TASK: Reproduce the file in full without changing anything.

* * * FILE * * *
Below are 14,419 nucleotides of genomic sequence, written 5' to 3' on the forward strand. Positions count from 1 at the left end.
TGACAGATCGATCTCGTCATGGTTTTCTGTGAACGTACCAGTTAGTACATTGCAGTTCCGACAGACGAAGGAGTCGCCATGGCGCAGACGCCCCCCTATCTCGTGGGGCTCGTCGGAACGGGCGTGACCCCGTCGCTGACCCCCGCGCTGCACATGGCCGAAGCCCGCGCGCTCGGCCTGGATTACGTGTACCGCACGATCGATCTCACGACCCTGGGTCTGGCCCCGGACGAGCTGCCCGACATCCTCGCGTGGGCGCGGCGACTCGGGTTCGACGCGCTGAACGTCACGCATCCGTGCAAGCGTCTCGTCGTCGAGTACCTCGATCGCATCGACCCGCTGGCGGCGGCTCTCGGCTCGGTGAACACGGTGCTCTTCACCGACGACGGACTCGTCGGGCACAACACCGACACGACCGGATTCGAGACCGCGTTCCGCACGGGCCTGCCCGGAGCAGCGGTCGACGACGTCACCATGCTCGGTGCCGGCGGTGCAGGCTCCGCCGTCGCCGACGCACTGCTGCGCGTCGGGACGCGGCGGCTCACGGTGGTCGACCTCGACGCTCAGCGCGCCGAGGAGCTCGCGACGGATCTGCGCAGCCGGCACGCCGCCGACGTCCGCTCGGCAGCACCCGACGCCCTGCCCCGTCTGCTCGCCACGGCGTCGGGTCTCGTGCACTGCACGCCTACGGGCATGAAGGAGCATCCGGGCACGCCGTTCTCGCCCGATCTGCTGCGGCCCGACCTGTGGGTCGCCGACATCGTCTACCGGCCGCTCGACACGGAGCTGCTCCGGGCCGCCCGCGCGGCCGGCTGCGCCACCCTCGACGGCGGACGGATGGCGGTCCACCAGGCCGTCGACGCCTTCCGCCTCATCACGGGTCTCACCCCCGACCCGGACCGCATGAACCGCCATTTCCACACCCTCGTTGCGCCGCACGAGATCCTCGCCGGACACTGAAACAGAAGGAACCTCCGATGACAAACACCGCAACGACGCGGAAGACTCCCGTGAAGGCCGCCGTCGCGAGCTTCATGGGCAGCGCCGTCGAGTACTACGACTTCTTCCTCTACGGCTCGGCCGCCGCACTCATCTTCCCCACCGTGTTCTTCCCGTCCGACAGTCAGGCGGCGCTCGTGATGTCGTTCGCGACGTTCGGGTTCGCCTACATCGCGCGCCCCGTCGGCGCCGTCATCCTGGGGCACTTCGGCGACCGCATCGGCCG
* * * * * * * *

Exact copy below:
Below are 14,419 nucleotides of genomic sequence, written 5' to 3' on the forward strand. Positions count from 1 at the left end.
TGACAGATCGATCTCGTCATGGTTTTCTGTGAACGTACCAGTTAGTACATTGCAGTTCCGACAGACGAAGGAGTCGCCATGGCGCAGACGCCCCCCTATCTCGTGGGGCTCGTCGGAACGGGCGTGACCCCGTCGCTGACCCCCGCGCTGCACATGGCCGAAGCCCGCGCGCTCGGCCTGGATTACGTGTACCGCACGATCGATCTCACGACCCTGGGTCTGGCCCCGGACGAGCTGCCCGACATCCTCGCGTGGGCGCGGCGACTCGGGTTCGACGCGCTGAACGTCACGCATCCGTGCAAGCGTCTCGTCGTCGAGTACCTCGATCGCATCGACCCGCTGGCGGCGGCTCTCGGCTCGGTGAACACGGTGCTCTTCACCGACGACGGACTCGTCGGGCACAACACCGACACGACCGGATTCGAGACCGCGTTCCGCACGGGCCTGCCCGGAGCAGCGGTCGACGACGTCACCATGCTCGGTGCCGGCGGTGCAGGCTCCGCCGTCGCCGACGCACTGCTGCGCGTCGGGACGCGGCGGCTCACGGTGGTCGACCTCGACGCTCAGCGCGCCGAGGAGCTCGCGACGGATCTGCGCAGCCGGCACGCCGCCGACGTCCGCTCGGCAGCACCCGACGCCCTGCCCCGTCTGCTCGCCACGGCGTCGGGTCTCGTGCACTGCACGCCTACGGGCATGAAGGAGCATCCGGGCACGCCGTTCTCGCCCGATCTGCTGCGGCCCGACCTGTGGGTCGCCGACATCGTCTACCGGCCGCTCGACACGGAGCTGCTCCGGGCCGCCCGCGCGGCCGGCTGCGCCACCCTCGACGGCGGACGGATGGCGGTCCACCAGGCCGTCGACGCCTTCCGCCTCATCACGGGTCTCACCCCCGACCCGGACCGCATGAACCGCCATTTCCACACCCTCGTTGCGCCGCACGAGATCCTCGCCGGACACTGAAACAGAAGGAACCTCCGATGACAAACACCGCAACGACGCGGAAGACTCCCGTGAAGGCCGCCGTCGCGAGCTTCATGGGCAGCGCCGTCGAGTACTACGACTTCTTCCTCTACGGCTCGGCCGCCGCACTCATCTTCCCCACCGTGTTCTTCCCGTCCGACAGTCAGGCGGCGCTCGTGATGTCGTTCGCGACGTTCGGGTTCGCCTACATCGCGCGCCCCGTCGGCGCCGTCATCCTGGGGCACTTCGGCGACCGCATCGGCCG